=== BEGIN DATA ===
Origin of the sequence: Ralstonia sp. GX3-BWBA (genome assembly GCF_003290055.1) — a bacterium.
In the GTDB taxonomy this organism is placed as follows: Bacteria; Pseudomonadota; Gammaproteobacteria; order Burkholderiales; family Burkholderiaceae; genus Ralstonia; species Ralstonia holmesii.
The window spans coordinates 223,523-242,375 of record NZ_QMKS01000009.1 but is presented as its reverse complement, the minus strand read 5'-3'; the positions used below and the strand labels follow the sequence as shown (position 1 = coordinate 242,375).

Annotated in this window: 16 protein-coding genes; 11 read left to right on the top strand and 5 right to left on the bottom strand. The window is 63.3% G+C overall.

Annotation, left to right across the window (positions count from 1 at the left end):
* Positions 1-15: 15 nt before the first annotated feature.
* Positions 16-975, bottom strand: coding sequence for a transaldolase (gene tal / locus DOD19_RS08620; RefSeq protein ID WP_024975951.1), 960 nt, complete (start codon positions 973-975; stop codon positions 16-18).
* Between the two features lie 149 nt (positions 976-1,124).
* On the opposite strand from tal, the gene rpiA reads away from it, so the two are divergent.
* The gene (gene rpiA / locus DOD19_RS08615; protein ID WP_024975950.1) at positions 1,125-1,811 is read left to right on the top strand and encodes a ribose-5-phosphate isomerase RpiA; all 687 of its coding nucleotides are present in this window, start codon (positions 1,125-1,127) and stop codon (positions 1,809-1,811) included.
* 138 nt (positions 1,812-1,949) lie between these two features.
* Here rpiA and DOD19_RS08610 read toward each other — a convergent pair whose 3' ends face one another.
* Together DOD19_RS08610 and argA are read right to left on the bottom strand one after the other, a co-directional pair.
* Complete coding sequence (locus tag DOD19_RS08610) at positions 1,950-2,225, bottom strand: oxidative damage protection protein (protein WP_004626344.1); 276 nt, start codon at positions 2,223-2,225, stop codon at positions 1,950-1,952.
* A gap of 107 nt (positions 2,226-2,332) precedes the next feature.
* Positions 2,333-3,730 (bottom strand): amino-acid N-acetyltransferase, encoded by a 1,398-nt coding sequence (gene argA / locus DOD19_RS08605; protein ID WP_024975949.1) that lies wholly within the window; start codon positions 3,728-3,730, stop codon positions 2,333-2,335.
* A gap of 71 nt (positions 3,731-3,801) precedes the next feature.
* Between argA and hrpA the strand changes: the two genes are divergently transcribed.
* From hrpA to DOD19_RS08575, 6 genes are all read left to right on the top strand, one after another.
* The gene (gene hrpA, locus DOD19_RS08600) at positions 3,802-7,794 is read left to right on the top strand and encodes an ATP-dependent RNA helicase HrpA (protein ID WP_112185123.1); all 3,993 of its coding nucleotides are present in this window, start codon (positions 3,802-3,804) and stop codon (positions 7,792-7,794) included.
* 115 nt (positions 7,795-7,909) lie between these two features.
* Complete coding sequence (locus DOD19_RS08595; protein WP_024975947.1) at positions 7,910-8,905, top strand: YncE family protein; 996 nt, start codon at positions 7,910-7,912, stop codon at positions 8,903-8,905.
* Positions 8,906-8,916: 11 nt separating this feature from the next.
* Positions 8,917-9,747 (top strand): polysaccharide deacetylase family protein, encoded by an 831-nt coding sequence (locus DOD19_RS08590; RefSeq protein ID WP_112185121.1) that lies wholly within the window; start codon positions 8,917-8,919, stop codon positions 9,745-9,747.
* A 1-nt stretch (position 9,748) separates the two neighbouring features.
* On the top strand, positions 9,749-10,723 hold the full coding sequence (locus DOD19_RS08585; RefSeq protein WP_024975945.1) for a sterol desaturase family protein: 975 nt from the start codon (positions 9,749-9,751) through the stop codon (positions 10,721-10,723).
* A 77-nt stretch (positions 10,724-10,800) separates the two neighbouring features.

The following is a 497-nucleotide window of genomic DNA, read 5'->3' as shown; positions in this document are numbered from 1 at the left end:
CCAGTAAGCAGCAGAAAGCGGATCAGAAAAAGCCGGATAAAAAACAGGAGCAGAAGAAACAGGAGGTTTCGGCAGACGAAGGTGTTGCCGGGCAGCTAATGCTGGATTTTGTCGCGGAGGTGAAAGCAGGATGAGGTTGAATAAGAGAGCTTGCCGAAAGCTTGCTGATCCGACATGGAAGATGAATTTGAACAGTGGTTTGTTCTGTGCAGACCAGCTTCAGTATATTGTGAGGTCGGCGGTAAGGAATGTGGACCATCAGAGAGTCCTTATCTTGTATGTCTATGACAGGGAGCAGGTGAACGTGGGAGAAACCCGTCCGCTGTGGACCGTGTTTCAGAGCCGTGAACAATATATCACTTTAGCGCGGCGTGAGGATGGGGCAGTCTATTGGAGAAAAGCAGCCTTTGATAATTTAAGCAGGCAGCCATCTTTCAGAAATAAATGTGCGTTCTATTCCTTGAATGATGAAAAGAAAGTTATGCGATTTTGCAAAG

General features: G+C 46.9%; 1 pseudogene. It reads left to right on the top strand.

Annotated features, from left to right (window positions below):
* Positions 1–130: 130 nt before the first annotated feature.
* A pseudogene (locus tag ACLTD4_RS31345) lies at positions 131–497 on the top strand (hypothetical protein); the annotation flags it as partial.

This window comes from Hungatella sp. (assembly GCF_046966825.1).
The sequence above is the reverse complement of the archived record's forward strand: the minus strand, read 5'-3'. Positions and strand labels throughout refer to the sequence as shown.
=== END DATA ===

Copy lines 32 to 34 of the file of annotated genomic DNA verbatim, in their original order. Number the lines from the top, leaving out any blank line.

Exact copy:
* Positions 1–130: 130 nt before the first annotated feature.
* A pseudogene (locus tag ACLTD4_RS31345) lies at positions 131–497 on the top strand (hypothetical protein); the annotation flags it as partial.

This window comes from Hungatella sp. (assembly GCF_046966825.1).